Lucky you, because today is Friday, May 17, 2012, the year of our lord and what the fuck else - to include - the US Supreme Court decision of racial segregation in public schools unconstitutional, and also 5 years after my cherry was popped, you get not one but two posts.

It seems the first post left my wandering brain unfulfilled as I filled your brain with useful nonsense - the kind of thing you would say in polite society, and I will let you know the inner-workings of my mind are not polite society - and I am still craving the movement typing.

It's my love of that spacebar and the pinky letters. Index finger letters find my far less fulfilled than the pinky finger letters. Are we in agreement? To exercise the pinky finger with such far-reaching keys such as "backspace, :;'"+-, and onward not to mention the left-handed keys 121` bla is unsurpasseds and exceeds abounding greatness.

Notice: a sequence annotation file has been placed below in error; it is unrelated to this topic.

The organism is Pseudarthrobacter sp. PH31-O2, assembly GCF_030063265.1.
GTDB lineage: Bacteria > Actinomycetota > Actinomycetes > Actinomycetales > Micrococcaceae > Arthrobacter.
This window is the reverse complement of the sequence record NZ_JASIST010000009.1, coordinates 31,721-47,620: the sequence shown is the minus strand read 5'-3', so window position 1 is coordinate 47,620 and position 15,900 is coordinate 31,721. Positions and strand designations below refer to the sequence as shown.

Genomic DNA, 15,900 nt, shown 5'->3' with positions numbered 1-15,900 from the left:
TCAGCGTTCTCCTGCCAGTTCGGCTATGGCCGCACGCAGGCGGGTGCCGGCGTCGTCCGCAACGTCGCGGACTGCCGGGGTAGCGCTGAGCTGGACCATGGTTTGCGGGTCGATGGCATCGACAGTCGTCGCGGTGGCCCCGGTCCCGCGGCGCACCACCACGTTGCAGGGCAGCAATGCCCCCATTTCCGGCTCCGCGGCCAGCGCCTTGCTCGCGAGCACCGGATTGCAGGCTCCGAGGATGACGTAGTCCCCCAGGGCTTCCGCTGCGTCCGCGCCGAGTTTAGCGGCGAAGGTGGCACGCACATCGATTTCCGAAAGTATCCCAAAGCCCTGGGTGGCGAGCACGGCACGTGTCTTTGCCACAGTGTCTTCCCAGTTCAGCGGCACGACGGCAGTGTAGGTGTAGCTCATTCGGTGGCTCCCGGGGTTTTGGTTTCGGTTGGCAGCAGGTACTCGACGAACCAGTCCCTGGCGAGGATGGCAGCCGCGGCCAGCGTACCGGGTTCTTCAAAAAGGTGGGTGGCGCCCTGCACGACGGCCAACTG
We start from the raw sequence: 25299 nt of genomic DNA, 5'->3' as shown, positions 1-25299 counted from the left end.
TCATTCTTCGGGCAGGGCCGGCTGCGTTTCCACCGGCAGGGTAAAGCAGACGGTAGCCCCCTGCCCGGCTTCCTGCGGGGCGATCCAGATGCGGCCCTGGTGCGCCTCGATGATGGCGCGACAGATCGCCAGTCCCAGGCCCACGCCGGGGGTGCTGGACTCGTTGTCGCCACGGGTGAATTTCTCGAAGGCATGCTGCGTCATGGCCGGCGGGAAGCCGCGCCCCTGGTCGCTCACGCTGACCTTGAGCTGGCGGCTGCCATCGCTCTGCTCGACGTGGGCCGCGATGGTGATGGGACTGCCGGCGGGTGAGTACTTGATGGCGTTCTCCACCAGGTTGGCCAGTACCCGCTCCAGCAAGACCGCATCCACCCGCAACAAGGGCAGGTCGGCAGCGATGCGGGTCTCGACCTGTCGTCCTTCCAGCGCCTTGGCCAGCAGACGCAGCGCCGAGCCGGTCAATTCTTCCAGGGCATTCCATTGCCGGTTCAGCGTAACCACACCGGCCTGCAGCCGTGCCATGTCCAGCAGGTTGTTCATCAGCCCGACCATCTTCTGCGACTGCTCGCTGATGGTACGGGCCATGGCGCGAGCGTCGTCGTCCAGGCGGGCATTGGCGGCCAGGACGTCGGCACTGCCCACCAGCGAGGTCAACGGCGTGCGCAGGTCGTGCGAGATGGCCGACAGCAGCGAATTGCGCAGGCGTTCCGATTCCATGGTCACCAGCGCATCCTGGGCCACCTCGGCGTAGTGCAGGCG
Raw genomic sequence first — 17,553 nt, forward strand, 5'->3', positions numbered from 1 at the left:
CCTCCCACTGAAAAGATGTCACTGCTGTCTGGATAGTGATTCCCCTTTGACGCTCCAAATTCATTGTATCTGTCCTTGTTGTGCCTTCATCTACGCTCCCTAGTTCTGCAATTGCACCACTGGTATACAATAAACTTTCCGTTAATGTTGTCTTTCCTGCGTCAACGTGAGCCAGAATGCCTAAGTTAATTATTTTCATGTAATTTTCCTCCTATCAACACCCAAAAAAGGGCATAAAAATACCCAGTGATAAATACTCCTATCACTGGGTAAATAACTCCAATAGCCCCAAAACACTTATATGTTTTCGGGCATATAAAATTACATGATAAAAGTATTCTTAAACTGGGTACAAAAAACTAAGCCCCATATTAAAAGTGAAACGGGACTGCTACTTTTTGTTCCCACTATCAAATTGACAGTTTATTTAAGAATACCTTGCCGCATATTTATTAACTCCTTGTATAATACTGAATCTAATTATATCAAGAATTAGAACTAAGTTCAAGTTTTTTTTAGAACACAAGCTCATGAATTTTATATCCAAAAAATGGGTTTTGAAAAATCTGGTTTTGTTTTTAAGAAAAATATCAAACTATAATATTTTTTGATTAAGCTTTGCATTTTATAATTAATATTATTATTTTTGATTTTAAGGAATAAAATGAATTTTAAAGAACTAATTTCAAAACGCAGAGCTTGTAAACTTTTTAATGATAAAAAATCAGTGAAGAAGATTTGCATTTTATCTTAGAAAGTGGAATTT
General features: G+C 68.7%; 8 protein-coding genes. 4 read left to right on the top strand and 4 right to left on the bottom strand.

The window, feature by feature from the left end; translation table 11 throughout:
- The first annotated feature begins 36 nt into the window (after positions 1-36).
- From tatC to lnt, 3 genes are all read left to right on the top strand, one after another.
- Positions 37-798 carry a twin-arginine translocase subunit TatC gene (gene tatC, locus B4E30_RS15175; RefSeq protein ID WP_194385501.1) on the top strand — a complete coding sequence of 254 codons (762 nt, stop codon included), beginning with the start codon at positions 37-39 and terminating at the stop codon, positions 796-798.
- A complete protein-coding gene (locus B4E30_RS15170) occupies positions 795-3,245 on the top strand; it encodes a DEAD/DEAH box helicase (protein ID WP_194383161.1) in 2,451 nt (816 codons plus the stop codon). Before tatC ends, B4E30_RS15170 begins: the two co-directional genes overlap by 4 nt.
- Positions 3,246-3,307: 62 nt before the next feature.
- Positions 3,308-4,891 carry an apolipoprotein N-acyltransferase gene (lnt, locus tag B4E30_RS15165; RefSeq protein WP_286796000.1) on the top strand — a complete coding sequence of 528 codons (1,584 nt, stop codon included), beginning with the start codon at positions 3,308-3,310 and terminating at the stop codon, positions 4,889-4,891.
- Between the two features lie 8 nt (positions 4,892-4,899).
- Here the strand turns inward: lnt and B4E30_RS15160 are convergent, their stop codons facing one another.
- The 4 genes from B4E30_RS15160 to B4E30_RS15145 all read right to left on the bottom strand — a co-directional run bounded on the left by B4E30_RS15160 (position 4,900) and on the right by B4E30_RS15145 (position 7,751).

My supposed weekend in Beijing goes something like this: study Chinese with language partner in hopes of a free coffee (of course I am fair and would choose the standard, daily blend for 20 kuai instead of the fancier coffees that I wont spell out in fear of spelling errors and an even greater fear that others will judge me because of my grotesque way of spelling frappachiono and machiato). Shit, I think I just spelled the words anyway; better do something about it. Let's make fun of people. I'm not the type of person to make fun of people. I never have been and I never will be, but the type of people who make fun of others are usually quite popular, so I will give it a try. Okay, so that guy, like, wow, that guy is such a turd. Like, he just acts like he does not give a shit about anything or anyone. He's a complete ass to me, you know, in that he bemusedly nods at everything I say as if he may consider it or me if I were of a more pleasing dispositions, f or useless junk knowledge filtering through his ears. Second person: That fucking bitch acts like a stuck up fucking slut. She has nice hair though, and yes, and teeth, and a killer bod, so maybe that gives her permission to be an uber twat. Though nothing she said was of the twat-saying sort; it was more just the way she said them. And the final person, I will make fun of: What a FUCKING ASSHOLE. How does he think he can treat me like that? Does he think I have no brain and will willfully accept his spruiks at will?